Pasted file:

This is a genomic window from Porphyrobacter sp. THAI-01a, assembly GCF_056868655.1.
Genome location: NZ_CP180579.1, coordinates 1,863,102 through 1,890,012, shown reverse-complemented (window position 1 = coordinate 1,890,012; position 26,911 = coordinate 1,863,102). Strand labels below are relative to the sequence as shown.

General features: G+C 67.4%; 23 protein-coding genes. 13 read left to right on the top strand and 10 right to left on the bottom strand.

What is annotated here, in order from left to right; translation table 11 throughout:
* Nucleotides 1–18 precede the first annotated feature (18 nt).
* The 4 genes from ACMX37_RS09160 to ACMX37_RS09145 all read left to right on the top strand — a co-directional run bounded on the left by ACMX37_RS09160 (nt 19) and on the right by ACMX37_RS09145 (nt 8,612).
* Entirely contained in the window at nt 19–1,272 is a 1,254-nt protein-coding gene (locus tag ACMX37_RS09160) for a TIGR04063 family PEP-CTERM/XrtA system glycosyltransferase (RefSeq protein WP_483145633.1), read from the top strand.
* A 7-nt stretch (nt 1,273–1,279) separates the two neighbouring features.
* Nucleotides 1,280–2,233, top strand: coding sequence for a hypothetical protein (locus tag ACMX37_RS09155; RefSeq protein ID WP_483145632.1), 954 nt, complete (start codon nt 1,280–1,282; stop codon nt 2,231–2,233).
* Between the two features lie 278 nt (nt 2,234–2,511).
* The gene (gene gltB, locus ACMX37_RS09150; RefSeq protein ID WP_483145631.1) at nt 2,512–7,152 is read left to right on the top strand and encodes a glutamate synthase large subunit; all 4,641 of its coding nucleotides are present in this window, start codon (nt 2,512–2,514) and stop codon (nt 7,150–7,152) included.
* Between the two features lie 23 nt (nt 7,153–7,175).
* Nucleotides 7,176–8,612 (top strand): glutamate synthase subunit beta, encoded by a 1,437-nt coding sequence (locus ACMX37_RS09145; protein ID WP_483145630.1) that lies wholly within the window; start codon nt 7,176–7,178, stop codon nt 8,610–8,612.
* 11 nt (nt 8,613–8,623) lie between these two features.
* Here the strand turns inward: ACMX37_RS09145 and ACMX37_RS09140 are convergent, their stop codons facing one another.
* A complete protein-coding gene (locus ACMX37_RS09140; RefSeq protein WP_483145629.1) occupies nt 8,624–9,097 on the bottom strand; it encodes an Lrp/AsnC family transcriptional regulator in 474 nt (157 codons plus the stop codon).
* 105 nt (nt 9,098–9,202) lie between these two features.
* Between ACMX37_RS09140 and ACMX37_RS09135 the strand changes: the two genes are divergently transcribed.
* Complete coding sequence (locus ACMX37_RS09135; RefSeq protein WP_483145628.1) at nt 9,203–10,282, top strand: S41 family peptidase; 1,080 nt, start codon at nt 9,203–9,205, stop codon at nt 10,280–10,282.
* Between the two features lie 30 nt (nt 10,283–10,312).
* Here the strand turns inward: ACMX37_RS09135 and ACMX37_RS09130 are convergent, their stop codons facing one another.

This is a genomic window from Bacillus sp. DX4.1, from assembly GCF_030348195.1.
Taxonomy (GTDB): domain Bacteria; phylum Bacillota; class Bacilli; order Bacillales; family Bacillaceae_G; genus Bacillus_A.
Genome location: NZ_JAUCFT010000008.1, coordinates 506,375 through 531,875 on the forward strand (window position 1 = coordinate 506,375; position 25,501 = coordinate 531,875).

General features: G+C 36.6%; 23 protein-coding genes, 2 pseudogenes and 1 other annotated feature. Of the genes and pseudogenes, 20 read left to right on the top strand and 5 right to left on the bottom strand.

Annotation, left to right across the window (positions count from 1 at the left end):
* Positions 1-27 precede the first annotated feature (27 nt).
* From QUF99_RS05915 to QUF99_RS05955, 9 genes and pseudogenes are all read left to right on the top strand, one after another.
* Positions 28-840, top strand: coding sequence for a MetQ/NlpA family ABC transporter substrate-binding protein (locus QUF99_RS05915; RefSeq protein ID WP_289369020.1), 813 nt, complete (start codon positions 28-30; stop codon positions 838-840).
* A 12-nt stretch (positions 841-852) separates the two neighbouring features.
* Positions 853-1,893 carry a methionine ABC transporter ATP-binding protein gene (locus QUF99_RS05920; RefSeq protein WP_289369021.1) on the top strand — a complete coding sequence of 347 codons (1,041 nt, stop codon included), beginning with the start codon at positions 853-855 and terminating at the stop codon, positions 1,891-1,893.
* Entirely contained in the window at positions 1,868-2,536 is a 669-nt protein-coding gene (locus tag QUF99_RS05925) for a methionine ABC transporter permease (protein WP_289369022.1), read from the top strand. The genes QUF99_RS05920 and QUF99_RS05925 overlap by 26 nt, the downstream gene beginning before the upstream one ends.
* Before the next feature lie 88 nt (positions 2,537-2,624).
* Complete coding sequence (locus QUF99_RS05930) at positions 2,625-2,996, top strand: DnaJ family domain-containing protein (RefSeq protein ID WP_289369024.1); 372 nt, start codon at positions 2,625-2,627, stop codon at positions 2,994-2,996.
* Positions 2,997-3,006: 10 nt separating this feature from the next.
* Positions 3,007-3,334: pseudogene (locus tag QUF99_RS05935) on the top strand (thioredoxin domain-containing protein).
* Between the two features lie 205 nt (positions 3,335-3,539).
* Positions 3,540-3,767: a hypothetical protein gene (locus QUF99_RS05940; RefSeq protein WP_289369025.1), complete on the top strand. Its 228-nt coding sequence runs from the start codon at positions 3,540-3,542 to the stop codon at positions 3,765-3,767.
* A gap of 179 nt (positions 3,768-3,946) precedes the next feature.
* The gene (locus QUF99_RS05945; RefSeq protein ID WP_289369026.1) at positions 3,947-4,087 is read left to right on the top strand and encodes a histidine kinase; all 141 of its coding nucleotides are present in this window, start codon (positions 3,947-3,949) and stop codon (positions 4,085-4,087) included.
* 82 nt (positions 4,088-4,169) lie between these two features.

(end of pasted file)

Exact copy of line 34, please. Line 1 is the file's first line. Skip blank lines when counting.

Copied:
* Complete coding sequence (locus QUF99_RS05930) at positions 2,625-2,996, top strand: DnaJ family domain-containing protein (RefSeq protein ID WP_289369024.1); 372 nt, start codon at positions 2,625-2,627, stop codon at positions 2,994-2,996.